I’ve heard so many arguments, honestly, both ways. “Don’t play Cannes, it’ll be too early.” “Don’t play Toronto, it’ll be too early.” “Wait for New York.” “Don’t play New York, play AFI.” “Don’t show anything. Wait for December, pull the Eastwood and don’t show a single soul.” I don’t think there is a certain system that works. I think the best thing to do is play for the audiences you think will love your film. For whatever reason, the audiences at Telluride and Toronto seem to be the kind of people who dig my movies, and I presume I’ll just keep bringing my films back to those festivals. It seems to be a nice match. We’ll get a bit of a bump coming out of the festival, then some other film will get a little juice. In the weeks leading to our release, we’ll get a little more juice and it’ll just go back and forth.
With the last film, “Young Adult,” you skipped this strategy.
Frankly, “Young Adult” was a movie that, I don’t know, it just felt like a different movie. We wanted to try something different. Looking back, I don’t even know if it was the right decision. It would have been nice to have seen it play at some film festivals. It certainly is a film festival type of movie. But I’m not a superstitious guy so it really doesn’t play into anything like that. We tried something. We did this little tour from city to city at these cool little art house theaters and we did posters in each town. It was something fun. But am I excited to go back to Telluride and Toronto with “Labor Day?” Very much so. And frankly I think Telluride will be a lovely place to show “Labor Day” because it strangely feels like the setting of the movie.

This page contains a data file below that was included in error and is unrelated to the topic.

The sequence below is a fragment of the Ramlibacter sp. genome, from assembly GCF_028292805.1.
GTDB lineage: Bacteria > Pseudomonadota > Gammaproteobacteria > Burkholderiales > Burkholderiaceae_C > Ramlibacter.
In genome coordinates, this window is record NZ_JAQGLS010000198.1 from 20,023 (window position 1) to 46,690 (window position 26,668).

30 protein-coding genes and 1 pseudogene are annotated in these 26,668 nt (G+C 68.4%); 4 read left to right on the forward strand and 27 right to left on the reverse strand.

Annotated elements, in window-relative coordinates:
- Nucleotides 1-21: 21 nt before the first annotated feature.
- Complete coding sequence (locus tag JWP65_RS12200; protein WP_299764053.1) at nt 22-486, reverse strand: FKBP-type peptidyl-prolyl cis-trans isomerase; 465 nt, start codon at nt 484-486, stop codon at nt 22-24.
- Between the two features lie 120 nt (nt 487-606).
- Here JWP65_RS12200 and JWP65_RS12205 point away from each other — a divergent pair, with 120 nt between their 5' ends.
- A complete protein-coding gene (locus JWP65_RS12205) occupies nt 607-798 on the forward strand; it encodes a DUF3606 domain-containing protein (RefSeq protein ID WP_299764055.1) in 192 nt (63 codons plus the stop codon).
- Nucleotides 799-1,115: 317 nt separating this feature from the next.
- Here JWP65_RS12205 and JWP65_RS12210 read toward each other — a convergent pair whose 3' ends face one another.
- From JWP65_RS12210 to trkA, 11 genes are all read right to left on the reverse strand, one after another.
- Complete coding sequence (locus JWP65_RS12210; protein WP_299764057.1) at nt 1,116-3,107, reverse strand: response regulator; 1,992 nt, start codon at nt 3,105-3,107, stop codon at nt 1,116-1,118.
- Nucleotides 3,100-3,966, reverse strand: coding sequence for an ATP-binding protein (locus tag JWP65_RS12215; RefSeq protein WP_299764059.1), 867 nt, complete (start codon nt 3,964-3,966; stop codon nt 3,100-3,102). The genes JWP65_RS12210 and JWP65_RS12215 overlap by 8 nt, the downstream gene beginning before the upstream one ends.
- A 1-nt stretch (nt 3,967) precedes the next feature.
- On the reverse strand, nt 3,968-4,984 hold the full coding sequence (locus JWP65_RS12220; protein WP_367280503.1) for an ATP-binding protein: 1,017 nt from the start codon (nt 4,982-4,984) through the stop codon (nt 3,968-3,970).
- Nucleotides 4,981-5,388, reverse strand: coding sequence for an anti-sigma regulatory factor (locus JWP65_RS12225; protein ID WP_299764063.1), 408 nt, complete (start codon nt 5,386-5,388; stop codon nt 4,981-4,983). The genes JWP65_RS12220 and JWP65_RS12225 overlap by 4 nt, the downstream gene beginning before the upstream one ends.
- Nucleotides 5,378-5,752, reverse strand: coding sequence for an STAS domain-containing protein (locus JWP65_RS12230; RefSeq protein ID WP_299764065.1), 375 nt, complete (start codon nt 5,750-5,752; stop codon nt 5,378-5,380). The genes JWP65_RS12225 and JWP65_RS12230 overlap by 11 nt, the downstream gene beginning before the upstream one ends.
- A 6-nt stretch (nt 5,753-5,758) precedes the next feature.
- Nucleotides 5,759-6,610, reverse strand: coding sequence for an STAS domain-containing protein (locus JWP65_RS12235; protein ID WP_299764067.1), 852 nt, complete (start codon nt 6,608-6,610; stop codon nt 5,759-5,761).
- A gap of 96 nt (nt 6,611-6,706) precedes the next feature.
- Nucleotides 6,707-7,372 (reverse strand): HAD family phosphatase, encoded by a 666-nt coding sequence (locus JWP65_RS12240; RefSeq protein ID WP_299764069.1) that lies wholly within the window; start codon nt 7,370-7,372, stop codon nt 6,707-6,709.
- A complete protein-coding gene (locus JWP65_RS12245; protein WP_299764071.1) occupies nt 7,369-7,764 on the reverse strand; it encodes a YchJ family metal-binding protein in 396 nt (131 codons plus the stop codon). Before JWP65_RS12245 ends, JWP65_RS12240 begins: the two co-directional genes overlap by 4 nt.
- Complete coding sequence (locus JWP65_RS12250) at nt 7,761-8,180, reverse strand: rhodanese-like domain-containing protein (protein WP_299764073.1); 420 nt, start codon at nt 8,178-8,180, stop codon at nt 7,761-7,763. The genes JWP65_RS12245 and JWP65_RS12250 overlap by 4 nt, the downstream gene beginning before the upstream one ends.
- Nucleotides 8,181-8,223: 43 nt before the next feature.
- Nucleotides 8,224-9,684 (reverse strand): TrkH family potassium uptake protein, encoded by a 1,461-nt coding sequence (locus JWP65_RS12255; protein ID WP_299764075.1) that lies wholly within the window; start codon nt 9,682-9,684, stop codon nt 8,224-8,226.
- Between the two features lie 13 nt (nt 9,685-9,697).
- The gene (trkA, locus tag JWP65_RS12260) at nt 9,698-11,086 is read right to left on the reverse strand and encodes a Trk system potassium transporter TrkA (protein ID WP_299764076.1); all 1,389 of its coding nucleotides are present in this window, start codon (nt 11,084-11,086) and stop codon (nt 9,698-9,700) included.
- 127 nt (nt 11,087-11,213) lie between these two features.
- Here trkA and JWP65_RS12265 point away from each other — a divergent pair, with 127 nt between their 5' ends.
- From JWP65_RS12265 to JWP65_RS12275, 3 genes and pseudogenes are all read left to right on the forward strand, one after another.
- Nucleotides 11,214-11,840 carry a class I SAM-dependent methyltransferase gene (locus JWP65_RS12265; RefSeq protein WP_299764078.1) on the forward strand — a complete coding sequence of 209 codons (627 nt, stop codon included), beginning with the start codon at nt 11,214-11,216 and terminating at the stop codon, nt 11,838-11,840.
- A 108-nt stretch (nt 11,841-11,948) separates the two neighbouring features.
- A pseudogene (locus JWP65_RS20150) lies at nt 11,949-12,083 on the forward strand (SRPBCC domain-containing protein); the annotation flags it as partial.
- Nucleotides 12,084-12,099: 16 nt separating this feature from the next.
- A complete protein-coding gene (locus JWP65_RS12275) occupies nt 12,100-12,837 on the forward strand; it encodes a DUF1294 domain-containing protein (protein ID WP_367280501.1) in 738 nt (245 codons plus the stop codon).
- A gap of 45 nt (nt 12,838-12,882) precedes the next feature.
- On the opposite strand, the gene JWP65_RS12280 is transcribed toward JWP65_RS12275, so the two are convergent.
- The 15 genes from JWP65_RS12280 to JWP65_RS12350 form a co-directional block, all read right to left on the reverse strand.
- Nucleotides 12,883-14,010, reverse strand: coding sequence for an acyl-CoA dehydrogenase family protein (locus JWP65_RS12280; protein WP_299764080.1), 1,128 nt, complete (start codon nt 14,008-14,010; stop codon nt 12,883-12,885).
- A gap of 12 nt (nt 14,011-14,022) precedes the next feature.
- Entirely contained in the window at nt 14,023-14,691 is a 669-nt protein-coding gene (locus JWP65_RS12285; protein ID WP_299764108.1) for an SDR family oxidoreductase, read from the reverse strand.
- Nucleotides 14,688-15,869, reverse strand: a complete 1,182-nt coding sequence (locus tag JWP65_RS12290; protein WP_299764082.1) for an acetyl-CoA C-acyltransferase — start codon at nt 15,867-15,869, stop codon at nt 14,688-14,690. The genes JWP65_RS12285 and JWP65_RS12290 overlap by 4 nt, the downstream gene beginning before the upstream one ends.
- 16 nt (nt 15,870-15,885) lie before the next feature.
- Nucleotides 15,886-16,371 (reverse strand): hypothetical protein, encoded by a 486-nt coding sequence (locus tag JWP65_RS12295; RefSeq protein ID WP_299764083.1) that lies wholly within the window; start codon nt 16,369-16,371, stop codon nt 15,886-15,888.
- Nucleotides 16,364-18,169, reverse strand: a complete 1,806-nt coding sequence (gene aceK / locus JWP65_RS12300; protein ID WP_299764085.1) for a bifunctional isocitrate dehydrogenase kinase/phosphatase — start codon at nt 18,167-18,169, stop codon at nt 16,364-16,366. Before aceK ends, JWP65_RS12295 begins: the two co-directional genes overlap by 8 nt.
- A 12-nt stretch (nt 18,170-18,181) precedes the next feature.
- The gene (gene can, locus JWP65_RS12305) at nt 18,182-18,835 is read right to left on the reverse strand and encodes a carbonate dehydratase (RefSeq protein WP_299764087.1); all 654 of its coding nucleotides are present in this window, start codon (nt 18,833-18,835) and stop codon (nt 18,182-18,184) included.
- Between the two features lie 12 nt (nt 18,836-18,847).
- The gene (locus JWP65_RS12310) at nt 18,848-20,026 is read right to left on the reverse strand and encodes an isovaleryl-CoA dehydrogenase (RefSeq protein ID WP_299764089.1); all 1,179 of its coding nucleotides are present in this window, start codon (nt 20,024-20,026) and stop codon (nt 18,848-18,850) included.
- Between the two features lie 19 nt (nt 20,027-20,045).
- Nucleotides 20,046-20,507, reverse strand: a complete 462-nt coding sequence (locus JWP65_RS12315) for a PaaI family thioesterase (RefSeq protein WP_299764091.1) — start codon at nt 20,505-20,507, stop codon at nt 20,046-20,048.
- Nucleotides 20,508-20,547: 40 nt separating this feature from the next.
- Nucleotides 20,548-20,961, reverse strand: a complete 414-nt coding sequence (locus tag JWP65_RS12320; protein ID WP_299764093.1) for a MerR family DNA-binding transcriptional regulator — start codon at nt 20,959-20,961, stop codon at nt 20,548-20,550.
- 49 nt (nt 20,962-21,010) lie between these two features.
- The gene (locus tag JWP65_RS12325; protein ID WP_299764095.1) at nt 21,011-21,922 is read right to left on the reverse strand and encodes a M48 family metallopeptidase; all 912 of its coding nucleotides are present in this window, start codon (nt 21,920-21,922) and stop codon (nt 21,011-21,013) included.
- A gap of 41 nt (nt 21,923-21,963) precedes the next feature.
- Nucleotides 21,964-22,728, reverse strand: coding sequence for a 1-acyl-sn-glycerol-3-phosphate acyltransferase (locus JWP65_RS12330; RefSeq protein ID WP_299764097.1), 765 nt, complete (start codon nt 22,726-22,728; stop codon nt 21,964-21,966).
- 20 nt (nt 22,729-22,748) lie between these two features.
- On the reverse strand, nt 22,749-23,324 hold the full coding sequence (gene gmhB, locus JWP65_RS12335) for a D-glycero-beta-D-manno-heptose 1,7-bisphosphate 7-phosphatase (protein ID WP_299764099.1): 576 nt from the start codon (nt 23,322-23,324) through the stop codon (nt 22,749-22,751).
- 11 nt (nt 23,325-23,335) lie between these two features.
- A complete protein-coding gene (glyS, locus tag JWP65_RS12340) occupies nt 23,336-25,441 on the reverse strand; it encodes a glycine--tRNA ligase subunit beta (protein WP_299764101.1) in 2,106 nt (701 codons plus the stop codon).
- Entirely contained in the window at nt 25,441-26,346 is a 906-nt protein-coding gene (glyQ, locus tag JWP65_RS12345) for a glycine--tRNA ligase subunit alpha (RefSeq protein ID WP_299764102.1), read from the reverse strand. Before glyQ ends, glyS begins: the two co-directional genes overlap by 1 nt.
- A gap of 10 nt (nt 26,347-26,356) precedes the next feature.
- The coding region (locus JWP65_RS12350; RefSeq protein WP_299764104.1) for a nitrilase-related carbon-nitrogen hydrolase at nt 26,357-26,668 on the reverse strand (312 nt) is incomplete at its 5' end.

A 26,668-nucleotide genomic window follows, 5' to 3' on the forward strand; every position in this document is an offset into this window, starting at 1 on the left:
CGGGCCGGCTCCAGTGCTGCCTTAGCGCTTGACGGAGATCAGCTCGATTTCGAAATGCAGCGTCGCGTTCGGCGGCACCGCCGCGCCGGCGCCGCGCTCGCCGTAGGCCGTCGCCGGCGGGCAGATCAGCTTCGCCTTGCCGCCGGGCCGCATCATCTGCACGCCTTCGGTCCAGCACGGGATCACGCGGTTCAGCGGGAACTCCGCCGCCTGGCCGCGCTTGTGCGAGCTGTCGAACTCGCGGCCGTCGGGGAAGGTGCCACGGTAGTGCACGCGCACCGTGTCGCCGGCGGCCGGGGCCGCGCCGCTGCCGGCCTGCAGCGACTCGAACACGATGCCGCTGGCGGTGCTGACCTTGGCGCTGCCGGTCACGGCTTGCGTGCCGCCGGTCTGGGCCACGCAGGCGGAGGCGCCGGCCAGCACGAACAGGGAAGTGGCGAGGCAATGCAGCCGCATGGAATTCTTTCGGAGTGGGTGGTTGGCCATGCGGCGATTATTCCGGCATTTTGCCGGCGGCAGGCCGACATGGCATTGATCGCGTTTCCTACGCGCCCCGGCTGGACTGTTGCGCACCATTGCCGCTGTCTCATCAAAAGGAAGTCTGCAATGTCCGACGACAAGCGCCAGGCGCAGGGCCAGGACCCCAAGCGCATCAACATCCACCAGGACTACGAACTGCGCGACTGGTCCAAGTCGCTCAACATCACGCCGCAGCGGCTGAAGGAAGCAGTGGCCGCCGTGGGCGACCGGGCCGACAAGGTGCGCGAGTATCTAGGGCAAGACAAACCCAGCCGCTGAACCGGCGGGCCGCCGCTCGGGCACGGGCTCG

The three times you’ve done Telluride and Toronto you’ve had distribution on board, but with “Thank You for Smoking” in 2005, you came to Toronto looking for a buyer in the marketplace. That must have been a completely different experience.
It was phenomenal. It was the dream. It’s what everyone talks about. Saturday night in the Ryerson Theatre, had a killer screening and then that night there was a bidding war that went until three in the morning. I went out and smoked cigars with all of my buddies. The next morning Paramount and Fox Searchlight both announced that they had bought the film and it started a week-long battle with them in the press, each stating that they had bought the film. Searchlight in the end had it. It was an exciting week.
Alright so let’s just ask the question: Is going to the quaint mountain setting of Telluride and then to the busy metropolitan marathon of Toronto at the beginning of the fall festival circuit your good luck charm?
I wouldn’t consider it a “good luck charm.” It seems like a natural way to introduce my films to the people I think most about when I’m making them. Telluride you get a slightly more highbrow curation, a small selection of very thoughtful, smart, highbrow films. It’s a nice combination of international films you might never have seen and the most promising American films of that moment. What’s fun about Toronto is you get a broad spectrum of what’s interesting happening in cinema. You get huge movies, tiny foreign films, interesting American indies and badass midnight films. I can spend a day in Toronto at the Ryerson, see five movies in a row and see everything from a great little American indie to a badass film like “Drive” or “Spring Breakers” and then close the night out on some insane movie like “Stuck.” The Telluride and Toronto audiences are not elitist. They just love movies. All kinds of movies.
“Labor Day” screens for the public in Telluride on Friday at the Galaxy Theater. It arrives in theaters on Christmas Day.